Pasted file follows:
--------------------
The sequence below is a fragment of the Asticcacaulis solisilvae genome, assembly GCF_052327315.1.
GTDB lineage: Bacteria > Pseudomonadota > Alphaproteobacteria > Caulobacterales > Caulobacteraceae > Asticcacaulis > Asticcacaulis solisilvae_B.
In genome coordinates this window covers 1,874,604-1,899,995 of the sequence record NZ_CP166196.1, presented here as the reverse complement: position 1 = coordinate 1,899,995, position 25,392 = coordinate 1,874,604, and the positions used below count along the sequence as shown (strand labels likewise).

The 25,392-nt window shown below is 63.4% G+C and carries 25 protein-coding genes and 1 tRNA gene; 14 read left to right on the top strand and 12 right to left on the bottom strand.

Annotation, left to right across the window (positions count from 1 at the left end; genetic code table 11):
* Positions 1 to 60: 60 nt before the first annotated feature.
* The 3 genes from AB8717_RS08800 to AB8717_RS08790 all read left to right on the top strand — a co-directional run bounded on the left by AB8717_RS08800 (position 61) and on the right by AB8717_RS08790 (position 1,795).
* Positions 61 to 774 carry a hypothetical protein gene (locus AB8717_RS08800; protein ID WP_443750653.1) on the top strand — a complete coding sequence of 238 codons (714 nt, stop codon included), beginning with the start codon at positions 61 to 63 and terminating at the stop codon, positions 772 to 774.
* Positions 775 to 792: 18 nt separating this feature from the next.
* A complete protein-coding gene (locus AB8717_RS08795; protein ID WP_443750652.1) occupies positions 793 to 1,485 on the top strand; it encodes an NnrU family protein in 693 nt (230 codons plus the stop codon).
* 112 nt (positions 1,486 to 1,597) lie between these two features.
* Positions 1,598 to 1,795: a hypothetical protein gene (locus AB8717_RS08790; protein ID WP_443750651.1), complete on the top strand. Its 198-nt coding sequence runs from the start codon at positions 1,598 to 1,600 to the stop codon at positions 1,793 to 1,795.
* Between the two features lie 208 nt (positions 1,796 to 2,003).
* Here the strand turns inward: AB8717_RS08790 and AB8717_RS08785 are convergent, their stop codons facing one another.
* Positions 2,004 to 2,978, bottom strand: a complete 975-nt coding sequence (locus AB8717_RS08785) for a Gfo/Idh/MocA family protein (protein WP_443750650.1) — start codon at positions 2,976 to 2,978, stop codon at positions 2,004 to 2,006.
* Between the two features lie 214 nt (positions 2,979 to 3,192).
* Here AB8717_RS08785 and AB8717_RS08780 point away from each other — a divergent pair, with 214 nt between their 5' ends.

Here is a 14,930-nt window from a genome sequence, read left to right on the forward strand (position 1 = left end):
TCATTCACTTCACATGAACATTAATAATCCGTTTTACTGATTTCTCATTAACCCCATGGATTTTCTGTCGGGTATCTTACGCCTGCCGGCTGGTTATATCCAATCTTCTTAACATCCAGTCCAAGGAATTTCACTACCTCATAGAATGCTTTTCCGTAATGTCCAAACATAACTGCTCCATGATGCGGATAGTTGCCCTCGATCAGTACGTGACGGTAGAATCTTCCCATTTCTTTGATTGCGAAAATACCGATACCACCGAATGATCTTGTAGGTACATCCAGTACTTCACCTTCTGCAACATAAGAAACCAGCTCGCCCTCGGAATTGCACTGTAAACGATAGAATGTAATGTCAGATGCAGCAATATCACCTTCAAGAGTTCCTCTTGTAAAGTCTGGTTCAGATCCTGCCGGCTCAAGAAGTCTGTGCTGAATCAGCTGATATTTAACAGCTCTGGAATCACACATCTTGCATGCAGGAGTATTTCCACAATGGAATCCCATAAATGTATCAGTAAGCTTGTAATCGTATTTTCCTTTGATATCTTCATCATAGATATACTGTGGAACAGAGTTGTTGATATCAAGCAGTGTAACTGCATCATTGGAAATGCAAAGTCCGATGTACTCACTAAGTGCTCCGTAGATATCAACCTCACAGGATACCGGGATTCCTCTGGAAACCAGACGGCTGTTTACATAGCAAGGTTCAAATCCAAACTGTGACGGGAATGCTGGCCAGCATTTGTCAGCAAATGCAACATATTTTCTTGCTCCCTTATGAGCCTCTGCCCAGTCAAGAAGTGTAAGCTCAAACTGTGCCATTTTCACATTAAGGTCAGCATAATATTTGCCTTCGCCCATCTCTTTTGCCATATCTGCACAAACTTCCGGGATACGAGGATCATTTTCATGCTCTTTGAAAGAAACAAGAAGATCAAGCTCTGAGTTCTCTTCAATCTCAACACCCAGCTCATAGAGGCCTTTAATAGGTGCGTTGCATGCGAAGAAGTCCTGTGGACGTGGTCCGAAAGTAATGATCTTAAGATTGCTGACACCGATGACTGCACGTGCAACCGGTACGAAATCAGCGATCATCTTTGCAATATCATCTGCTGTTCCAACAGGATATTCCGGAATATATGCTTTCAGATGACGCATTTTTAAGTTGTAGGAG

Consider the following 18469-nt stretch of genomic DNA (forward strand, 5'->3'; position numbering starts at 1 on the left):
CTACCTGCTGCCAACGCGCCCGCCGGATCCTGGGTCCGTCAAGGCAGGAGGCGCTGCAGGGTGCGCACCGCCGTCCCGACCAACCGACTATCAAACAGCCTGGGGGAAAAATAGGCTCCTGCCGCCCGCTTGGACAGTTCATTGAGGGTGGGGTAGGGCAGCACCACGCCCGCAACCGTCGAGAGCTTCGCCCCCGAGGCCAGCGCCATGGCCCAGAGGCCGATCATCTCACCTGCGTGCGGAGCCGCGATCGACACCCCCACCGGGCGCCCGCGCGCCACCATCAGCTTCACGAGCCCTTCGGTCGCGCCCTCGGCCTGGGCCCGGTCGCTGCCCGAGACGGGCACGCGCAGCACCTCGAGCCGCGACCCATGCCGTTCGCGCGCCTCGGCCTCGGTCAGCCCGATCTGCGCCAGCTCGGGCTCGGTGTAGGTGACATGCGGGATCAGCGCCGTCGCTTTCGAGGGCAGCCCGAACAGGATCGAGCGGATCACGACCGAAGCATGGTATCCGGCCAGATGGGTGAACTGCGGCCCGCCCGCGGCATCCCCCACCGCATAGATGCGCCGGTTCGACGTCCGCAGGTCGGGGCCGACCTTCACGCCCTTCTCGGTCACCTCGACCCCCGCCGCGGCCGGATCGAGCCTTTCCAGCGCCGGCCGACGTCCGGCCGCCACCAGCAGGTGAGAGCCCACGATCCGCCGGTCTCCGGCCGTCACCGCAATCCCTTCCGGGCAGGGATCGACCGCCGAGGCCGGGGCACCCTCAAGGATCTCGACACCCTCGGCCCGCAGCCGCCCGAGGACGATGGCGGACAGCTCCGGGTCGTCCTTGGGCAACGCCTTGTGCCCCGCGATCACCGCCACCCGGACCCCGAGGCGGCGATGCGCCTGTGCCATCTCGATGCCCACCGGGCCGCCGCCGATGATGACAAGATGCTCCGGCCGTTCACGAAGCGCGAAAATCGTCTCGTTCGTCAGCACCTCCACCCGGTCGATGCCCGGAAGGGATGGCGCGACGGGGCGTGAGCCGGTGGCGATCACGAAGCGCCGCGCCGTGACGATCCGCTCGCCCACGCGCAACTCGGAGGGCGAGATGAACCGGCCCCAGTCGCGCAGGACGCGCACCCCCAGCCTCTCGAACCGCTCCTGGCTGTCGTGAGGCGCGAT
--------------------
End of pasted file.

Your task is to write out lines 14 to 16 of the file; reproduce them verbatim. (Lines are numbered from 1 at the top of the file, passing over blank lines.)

* Here the strand turns inward: AB8717_RS08790 and AB8717_RS08785 are convergent, their stop codons facing one another.
* Positions 2,004 to 2,978, bottom strand: a complete 975-nt coding sequence (locus AB8717_RS08785) for a Gfo/Idh/MocA family protein (protein WP_443750650.1) — start codon at positions 2,976 to 2,978, stop codon at positions 2,004 to 2,006.
* Between the two features lie 214 nt (positions 2,979 to 3,192).